class with __len__ member fools boolean usage "if x:" ; bad coding style?

Donn Cave donn at u.washington.edu
Wed Jun 30 02:01:36 CEST 2004


In article <mailman.294.1088549591.27577.python-list at python.org>,
 Heiko Wundram <heikowu at ceosg.de> wrote:

> The operations on the host don't fail if the timeout has expired, in my use 
> case. It's just that a host has a timeout, which signals the surrounding 
> code, that this host needs to be contacted in the next run of ping signals.
> 
> What I can do to get these hosts now looks like the following:
> 
> ping_hosts = [h for h in hosts if not h]
> 
> That's what I call nice and concise, and at least for me the meaning is clear 
> by just looking at the code. If the host has expired (not host), add it to 
> the list of hosts to ping now.
...
> I can understand that in the normal case you would want to code something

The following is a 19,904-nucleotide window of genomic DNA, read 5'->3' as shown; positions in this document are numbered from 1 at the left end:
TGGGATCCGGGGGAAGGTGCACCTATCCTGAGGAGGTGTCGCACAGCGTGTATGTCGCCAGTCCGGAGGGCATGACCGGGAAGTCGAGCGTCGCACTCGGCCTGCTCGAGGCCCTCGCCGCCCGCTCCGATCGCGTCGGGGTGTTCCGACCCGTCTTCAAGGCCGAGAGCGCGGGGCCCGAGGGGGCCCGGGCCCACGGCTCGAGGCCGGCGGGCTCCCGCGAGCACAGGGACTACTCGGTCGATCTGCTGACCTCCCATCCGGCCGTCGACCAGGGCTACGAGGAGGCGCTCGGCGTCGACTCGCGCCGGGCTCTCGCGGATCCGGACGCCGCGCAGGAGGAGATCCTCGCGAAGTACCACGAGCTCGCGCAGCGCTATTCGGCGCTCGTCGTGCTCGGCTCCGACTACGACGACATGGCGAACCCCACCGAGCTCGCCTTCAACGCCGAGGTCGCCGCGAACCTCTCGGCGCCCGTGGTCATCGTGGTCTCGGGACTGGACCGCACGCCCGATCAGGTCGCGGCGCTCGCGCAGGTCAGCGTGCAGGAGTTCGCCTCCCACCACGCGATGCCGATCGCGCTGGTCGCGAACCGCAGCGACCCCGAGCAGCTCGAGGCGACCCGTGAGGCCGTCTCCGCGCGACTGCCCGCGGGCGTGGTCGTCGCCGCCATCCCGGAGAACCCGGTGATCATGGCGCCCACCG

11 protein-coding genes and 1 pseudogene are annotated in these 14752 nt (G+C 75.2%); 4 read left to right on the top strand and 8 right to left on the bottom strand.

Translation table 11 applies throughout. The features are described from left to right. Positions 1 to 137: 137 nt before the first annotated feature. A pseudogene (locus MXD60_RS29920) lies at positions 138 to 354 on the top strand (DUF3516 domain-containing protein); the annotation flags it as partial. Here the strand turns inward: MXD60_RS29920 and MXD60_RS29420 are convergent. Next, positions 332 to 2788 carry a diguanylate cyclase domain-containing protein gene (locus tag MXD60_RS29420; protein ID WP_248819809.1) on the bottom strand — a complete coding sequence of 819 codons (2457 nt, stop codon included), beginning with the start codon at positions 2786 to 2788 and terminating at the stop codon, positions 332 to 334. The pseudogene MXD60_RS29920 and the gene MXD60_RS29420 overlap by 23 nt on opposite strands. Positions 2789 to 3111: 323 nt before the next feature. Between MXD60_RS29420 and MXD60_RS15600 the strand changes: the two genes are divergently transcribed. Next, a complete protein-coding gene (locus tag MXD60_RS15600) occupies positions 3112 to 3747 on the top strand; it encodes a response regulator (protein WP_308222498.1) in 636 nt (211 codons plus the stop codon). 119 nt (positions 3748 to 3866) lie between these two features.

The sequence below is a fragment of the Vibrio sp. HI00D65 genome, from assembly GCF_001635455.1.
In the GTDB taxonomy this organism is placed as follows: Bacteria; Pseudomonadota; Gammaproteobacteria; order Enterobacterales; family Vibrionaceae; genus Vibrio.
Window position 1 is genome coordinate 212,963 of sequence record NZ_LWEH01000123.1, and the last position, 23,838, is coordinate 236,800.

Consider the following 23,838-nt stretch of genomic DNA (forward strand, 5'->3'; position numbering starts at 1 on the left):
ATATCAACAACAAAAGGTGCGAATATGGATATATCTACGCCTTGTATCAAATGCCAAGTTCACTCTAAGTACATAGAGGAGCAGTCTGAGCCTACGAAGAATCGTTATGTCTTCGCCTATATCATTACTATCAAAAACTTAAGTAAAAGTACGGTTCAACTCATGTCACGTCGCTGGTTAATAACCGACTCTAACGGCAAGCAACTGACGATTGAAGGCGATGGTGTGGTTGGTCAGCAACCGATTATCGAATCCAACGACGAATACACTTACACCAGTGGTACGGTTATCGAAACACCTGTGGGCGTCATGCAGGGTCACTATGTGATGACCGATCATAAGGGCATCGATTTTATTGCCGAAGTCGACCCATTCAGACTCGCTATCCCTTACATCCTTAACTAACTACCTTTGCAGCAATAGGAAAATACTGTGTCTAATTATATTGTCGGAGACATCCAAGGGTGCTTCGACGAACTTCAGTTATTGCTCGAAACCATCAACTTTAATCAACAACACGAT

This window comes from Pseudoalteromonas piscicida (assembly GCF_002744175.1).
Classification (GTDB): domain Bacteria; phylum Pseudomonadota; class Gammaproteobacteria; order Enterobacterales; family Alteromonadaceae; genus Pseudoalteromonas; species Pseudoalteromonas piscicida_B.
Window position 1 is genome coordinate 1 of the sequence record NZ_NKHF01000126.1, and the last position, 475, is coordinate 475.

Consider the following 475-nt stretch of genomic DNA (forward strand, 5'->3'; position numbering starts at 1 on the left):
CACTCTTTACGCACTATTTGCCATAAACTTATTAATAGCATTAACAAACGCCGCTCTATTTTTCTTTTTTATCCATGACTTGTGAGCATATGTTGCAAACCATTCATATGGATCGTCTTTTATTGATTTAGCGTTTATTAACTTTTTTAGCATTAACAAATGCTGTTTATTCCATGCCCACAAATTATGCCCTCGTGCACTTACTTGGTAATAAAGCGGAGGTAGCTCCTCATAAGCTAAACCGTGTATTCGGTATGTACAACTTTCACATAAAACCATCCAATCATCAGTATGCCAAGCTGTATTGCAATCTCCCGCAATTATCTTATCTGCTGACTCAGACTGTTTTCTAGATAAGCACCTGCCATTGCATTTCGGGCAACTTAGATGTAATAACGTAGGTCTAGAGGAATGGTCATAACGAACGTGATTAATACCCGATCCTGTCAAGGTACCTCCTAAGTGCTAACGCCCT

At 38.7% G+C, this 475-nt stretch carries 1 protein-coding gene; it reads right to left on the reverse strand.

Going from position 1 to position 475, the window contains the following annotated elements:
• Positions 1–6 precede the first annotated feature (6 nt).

> either as a sequence, or as a non-sequence. But, in this case, you have two 
> classes, which have different use cases, but are derived from another (and 
> deriving a Host from an ID isn't strange, at least for me). And for code 
> which does something with the ID (and is specifically marked as such), it's 
> pretty fair to use the ID part of the class which is passed in (which in this 
> case are __len__ and __xor__) to make it concise, while where you use hosts, 
> you take the host protocol to get at the host data (__nonzero__).
> 
> I don't see anything unintuitive in this... Actually, it makes the code look 
> cleaner, IMHO.

It's the __nonzero__ part that hurts.  Insofar as you have
explained it, an expired() method would be much clearer
than __nonzero__(), and it would make more sense.  e.g.,

   ping_hosts = [h for h in hosts if h.expired()]

This approach lets you have more than one boolean attribute,
because they can each have their own name.

   Donn Cave, donn at u.washington.edu



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